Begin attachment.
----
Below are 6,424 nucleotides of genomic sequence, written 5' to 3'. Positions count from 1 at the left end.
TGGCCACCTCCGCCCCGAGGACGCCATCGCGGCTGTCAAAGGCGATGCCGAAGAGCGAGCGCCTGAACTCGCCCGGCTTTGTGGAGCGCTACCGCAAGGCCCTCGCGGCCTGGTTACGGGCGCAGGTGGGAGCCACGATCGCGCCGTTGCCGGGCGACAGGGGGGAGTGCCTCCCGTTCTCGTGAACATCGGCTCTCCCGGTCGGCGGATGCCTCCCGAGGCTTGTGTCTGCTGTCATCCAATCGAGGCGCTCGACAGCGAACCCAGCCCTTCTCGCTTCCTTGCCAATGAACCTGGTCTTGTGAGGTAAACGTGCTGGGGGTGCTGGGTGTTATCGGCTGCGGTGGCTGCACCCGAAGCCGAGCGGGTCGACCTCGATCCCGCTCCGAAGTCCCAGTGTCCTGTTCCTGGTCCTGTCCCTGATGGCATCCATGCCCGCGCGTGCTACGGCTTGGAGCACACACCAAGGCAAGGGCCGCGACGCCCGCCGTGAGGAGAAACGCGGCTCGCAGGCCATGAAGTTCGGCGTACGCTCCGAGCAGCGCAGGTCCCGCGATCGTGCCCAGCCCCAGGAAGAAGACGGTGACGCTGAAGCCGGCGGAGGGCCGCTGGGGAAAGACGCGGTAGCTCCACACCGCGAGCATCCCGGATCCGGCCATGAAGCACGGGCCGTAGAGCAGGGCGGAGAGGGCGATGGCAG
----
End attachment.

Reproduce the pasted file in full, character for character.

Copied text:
Below are 6,424 nucleotides of genomic sequence, written 5' to 3'. Positions count from 1 at the left end.
TGGCCACCTCCGCCCCGAGGACGCCATCGCGGCTGTCAAAGGCGATGCCGAAGAGCGAGCGCCTGAACTCGCCCGGCTTTGTGGAGCGCTACCGCAAGGCCCTCGCGGCCTGGTTACGGGCGCAGGTGGGAGCCACGATCGCGCCGTTGCCGGGCGACAGGGGGGAGTGCCTCCCGTTCTCGTGAACATCGGCTCTCCCGGTCGGCGGATGCCTCCCGAGGCTTGTGTCTGCTGTCATCCAATCGAGGCGCTCGACAGCGAACCCAGCCCTTCTCGCTTCCTTGCCAATGAACCTGGTCTTGTGAGGTAAACGTGCTGGGGGTGCTGGGTGTTATCGGCTGCGGTGGCTGCACCCGAAGCCGAGCGGGTCGACCTCGATCCCGCTCCGAAGTCCCAGTGTCCTGTTCCTGGTCCTGTCCCTGATGGCATCCATGCCCGCGCGTGCTACGGCTTGGAGCACACACCAAGGCAAGGGCCGCGACGCCCGCCGTGAGGAGAAACGCGGCTCGCAGGCCATGAAGTTCGGCGTACGCTCCGAGCAGCGCAGGTCCCGCGATCGTGCCCAGCCCCAGGAAGAAGACGGTGACGCTGAAGCCGGCGGAGGGCCGCTGGGGAAAGACGCGGTAGCTCCACACCGCGAGCATCCCGGATCCGGCCATGAAGCACGGGCCGTAGAGCAGGGCGGAGAGGGCGATGGCAG